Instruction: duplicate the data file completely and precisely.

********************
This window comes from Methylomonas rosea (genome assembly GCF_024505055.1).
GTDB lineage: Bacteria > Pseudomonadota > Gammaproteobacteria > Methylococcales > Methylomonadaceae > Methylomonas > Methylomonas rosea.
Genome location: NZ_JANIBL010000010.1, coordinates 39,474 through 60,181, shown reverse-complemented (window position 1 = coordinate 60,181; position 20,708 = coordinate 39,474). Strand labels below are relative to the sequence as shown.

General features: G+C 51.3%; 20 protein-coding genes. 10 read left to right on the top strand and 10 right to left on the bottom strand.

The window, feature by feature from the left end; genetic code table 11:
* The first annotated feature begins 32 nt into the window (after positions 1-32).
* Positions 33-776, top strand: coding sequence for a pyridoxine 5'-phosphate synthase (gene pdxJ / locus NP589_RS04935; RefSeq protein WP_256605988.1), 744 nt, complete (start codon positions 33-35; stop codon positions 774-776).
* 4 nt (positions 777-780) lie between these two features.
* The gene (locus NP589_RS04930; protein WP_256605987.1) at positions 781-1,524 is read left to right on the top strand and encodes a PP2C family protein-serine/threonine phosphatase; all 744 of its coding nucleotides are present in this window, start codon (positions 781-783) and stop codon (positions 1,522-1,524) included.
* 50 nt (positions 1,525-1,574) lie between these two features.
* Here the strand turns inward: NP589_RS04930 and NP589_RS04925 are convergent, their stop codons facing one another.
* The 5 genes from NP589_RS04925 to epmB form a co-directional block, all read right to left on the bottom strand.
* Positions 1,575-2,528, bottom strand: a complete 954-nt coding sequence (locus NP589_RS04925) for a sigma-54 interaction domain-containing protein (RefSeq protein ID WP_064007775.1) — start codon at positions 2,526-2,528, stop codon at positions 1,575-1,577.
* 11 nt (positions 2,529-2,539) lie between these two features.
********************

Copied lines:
This window comes from Methylomonas rosea (genome assembly GCF_024505055.1).
GTDB lineage: Bacteria > Pseudomonadota > Gammaproteobacteria > Methylococcales > Methylomonadaceae > Methylomonas > Methylomonas rosea.
Genome location: NZ_JANIBL010000010.1, coordinates 39,474 through 60,181, shown reverse-complemented (window position 1 = coordinate 60,181; position 20,708 = coordinate 39,474). Strand labels below are relative to the sequence as shown.

General features: G+C 51.3%; 20 protein-coding genes. 10 read left to right on the top strand and 10 right to left on the bottom strand.

The window, feature by feature from the left end; genetic code table 11:
* The first annotated feature begins 32 nt into the window (after positions 1-32).
* Positions 33-776, top strand: coding sequence for a pyridoxine 5'-phosphate synthase (gene pdxJ / locus NP589_RS04935; RefSeq protein WP_256605988.1), 744 nt, complete (start codon positions 33-35; stop codon positions 774-776).
* 4 nt (positions 777-780) lie between these two features.
* The gene (locus NP589_RS04930; protein WP_256605987.1) at positions 781-1,524 is read left to right on the top strand and encodes a PP2C family protein-serine/threonine phosphatase; all 744 of its coding nucleotides are present in this window, start codon (positions 781-783) and stop codon (positions 1,522-1,524) included.
* 50 nt (positions 1,525-1,574) lie between these two features.
* Here the strand turns inward: NP589_RS04930 and NP589_RS04925 are convergent, their stop codons facing one another.
* The 5 genes from NP589_RS04925 to epmB form a co-directional block, all read right to left on the bottom strand.
* Positions 1,575-2,528, bottom strand: a complete 954-nt coding sequence (locus NP589_RS04925) for a sigma-54 interaction domain-containing protein (RefSeq protein ID WP_064007775.1) — start codon at positions 2,526-2,528, stop codon at positions 1,575-1,577.
* 11 nt (positions 2,529-2,539) lie between these two features.